Not only was he personally saddened but also as deputy chair of the Council of Traditional Leaders because it was his, “vision and dream to have an educated young son to sit with us”.

Gariseb may perhaps have unconsciously revealed that sooner or later Keharanjo II was destined for the august house of traditional leaders.

He did not stop there but went on to inform the mourners that Council was busy having an office constructed to be known as the House of Traditional Leaders.

Once again his expectation, or their expectation, was for Keharanjo II as someone educated in customary law to be their source of understanding, assist them and advise them in this regard. Could one deduce from this that Keharanjo II’s was a fait accompli?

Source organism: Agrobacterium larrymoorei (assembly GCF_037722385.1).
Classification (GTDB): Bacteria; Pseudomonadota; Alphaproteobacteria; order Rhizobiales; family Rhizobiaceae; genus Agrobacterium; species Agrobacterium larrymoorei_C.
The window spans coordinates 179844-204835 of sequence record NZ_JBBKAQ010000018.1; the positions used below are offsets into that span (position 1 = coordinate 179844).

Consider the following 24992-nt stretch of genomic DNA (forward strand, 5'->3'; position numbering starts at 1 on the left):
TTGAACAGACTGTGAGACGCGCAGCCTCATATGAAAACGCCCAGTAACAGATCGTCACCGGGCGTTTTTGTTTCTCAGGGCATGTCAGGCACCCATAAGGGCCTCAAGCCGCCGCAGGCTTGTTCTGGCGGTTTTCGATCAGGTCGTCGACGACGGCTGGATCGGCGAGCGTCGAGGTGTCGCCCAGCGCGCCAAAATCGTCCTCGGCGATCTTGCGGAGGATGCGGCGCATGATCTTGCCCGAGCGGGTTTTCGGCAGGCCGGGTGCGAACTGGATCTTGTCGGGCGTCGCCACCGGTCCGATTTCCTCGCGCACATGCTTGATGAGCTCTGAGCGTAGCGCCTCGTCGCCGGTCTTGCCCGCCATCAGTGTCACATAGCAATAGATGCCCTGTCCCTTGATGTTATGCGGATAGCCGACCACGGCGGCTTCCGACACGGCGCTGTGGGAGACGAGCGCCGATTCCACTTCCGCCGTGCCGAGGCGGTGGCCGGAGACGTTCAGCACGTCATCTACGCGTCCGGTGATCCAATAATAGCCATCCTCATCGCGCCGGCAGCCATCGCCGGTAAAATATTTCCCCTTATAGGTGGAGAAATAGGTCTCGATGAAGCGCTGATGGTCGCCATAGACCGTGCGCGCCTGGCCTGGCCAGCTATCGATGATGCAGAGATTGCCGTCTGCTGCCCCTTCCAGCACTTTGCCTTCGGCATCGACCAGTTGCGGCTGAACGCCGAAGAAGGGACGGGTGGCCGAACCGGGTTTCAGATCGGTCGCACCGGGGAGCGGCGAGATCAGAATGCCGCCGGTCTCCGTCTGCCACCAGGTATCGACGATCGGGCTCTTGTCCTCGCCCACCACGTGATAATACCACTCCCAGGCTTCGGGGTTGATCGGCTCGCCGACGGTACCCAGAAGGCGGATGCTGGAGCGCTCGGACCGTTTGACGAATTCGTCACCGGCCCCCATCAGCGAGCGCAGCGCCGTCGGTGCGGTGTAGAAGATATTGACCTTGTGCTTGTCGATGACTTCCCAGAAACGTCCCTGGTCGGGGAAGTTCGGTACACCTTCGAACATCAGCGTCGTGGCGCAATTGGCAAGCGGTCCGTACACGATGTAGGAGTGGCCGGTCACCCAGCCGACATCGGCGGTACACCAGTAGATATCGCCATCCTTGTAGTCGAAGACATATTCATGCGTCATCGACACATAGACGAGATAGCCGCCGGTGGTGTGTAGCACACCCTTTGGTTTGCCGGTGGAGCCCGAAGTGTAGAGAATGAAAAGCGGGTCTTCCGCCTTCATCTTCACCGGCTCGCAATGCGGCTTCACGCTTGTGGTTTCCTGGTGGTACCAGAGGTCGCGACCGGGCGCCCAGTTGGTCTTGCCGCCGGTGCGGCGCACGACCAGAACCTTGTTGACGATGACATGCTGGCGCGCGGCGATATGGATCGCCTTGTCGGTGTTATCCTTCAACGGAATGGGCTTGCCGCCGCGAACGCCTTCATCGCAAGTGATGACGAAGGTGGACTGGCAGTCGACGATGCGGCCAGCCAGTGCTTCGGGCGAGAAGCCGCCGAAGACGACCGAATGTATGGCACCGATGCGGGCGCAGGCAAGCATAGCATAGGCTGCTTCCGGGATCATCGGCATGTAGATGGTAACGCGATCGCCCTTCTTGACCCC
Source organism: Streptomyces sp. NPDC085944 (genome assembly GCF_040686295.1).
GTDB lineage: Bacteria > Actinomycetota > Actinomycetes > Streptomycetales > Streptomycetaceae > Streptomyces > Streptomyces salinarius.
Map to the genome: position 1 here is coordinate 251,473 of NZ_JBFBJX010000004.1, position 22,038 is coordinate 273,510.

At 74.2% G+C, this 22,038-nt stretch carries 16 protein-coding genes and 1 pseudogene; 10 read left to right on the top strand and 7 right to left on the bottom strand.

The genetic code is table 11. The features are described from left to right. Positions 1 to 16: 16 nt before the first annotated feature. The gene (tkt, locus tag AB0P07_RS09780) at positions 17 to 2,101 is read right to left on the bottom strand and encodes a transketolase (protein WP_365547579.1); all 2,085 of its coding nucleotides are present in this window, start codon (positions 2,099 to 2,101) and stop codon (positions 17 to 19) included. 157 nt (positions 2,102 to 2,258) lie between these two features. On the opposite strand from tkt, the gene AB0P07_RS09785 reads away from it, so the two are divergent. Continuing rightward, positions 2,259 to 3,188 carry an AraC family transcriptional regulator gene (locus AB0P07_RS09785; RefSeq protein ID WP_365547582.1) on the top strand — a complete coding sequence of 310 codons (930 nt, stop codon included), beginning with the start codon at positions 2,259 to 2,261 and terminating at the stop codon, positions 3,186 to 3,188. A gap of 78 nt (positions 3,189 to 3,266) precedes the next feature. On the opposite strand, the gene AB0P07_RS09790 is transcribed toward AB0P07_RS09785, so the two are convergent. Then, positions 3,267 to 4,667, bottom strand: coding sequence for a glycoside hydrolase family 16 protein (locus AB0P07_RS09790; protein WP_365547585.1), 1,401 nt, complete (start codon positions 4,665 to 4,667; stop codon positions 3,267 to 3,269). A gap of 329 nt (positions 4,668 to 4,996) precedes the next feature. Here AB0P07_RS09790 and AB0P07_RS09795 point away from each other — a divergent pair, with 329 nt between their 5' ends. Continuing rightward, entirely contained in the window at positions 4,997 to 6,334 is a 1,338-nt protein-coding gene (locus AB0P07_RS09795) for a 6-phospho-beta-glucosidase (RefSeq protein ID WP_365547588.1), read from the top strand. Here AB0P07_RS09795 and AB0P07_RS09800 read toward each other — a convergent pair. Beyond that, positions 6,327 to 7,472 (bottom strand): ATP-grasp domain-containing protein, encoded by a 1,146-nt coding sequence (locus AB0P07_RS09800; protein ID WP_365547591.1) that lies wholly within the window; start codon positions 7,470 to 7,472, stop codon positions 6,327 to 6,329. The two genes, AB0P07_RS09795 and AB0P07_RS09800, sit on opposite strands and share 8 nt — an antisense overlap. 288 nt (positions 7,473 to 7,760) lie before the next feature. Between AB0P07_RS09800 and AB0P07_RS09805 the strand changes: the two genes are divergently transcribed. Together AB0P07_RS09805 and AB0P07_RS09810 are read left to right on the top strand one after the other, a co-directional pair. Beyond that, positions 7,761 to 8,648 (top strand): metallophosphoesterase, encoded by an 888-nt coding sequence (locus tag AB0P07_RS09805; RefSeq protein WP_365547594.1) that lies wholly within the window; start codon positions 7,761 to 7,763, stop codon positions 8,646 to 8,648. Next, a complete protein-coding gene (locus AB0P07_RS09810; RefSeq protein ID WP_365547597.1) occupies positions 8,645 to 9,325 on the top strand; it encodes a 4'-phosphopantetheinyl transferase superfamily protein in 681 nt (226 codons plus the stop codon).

Reading from this and even the address and reference of Kapere to Keharanjo II as Paramount Chief, as much as a matter of protocol this may have been, especially for fear of offending the family and his people in their dark hour, it may not be an exaggeration to say official recognition was only a formality and that Keharanjo II was widely accepted, perceived and seen as the leader of his people.

In this vogue, Keharanjo II graced the Parliament Gardens where hundreds witnessed his memorial service. This mixture of sorrow and celebrations followed every step of the way of the last rite of the late Keharanjo II from Windhoek to his home village of Otjijarua in the Otjombinde Constituency in the Omaheke Region and back and then onwards to Ongango in the Kunene Region.

Every step of the way, the late Chief was met figuratively by a red carpet and hundreds of people lured onto the streets by not only sheer curiosity but a genuine sense of loss and regret as well.